This technique is particularly valuable if you’re running the GUMSHOE system: Because every skill use in GUMSHOE is guaranteed to succeed, it can be very easy for investigation actions in the system to feel like “laundry lists” with the player simply naming the skills they want to use and then the GM handing them dollops of information. Matryoshka nesting of information can prevent the automatic successes from becoming lifeless.

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8 Responses to “Random GM Tip – Matryoshka Search Technique”

  1. Warclam says:

    Ooh, I really like this. It seems like the ideal solution to the question of specificity. Ask a non-specific question, you get the start of an answer.

  2. Xercies says:

    I quite like this idea, of course you may run in the problem of players getting something else from your clue then the obvious thing you intended which could cause problems/hold points.

  3. Leland J. Tankersley says:

    Yes, but at that point I think it’s the GM’s responsibility to determine whether the misinterpretation is something that the PC might reasonably make, or whether it’s a product of communication problems between GM and PC. It’s like the example of the PC on the roof who says “I jump off the roof to escape” — if the fall is likely to be fatal, the GM should ask whether the PC understands that, or whether he thought that 200′ fall was really only 20′.

  4. Aaron Griffin says:

    I read an article about this same concept recently, but I can’t find what it was. It was discussing searching for traps, with responses varying from: “You find a pressure plate trap” to “you find a tile with no mortar around it, it’s a pressure plate” to “you notice a tile with no mortar around it”, etc.

  5. Leland J. Tankersley says:

    In my post #3, I meant to say “communication problems between GM and _player_” in case that’s not apparent. Rereading that now, I really should have gone the extra quarter-mile and actually come up with an example that was relevant to the original post; maybe:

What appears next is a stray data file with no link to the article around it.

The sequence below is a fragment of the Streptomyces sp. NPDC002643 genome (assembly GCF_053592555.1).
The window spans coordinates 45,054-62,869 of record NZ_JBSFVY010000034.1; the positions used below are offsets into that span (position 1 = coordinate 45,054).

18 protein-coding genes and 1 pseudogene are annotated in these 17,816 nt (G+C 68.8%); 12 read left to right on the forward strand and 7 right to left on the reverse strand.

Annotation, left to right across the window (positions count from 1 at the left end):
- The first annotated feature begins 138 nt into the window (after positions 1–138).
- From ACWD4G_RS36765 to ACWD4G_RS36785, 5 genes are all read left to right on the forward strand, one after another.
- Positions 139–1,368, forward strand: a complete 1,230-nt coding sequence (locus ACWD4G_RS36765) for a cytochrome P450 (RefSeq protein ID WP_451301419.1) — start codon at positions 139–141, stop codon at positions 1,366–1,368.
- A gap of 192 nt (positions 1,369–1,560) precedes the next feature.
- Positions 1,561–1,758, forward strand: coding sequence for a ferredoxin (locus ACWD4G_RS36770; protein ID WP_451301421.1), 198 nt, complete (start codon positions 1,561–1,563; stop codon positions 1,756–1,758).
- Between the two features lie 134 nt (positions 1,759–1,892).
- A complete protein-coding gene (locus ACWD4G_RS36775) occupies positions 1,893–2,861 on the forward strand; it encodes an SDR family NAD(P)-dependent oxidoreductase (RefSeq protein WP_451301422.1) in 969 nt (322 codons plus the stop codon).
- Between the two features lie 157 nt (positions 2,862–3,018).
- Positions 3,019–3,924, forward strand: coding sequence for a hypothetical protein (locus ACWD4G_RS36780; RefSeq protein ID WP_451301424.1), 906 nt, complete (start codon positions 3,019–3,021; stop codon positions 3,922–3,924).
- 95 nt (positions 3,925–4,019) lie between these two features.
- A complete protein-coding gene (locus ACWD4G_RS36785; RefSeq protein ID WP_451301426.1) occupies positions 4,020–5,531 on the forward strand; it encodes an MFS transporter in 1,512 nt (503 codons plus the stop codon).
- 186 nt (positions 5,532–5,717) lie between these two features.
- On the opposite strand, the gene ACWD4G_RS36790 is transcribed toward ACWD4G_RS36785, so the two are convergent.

GM: “There are scuff marks on the floor around the legs of the bed”
    Player: “Okay. Sounds like a dog or something like that must have stolen the murder weapon. Is there a dog in the household?”
    GM: “Um…. I mean scuff marks that might have been made by sliding the bed back and forth a lot.”
    Player: “OH! Never mind about the dog, then. We look under the bed.”

    @Aaron: that sounds like it might be from Courtney Campbell’s Hack & Slash blog (http://hackslashmaster.blogspot.com/) — he’s got a lot of stuff on traps and player agency and how they can interact.

  6. Illusoriske tricks til at finde ting med i rollespil – og at finde det skjulte – del 4 | Stemmen fra ådalen says:

    […] bloggen The Alexandrian kommer meget belejligt denne teknik for […]

  7. d47 says:

    Great insight.
    This also opens up the possibility of providing some hint even if the player misses a roll or allowing the player to become more specific, especially if failure is going to block progress.
    In the above example, if the player rolled a 10, the GM could say, “A quick search of the room doesn’t turn anything up, but something doesn’t feel right. Do you want to take a closer look at anything?”
    Player: “I want to examine the bed and under the bed carefully.”
    GM: “Roll again…” OR “There are scuff marks on the floor around the legs of the bed.”

  8. Inspiration: The Witcher 3 – The Narrative Wilderness says:

    […] Alexander of The Alexandrian talks about a Matryoshka Search Technique, wherein PCs pass the DC of a Search check and are given a rough clue. In his main example, a DC 25 […]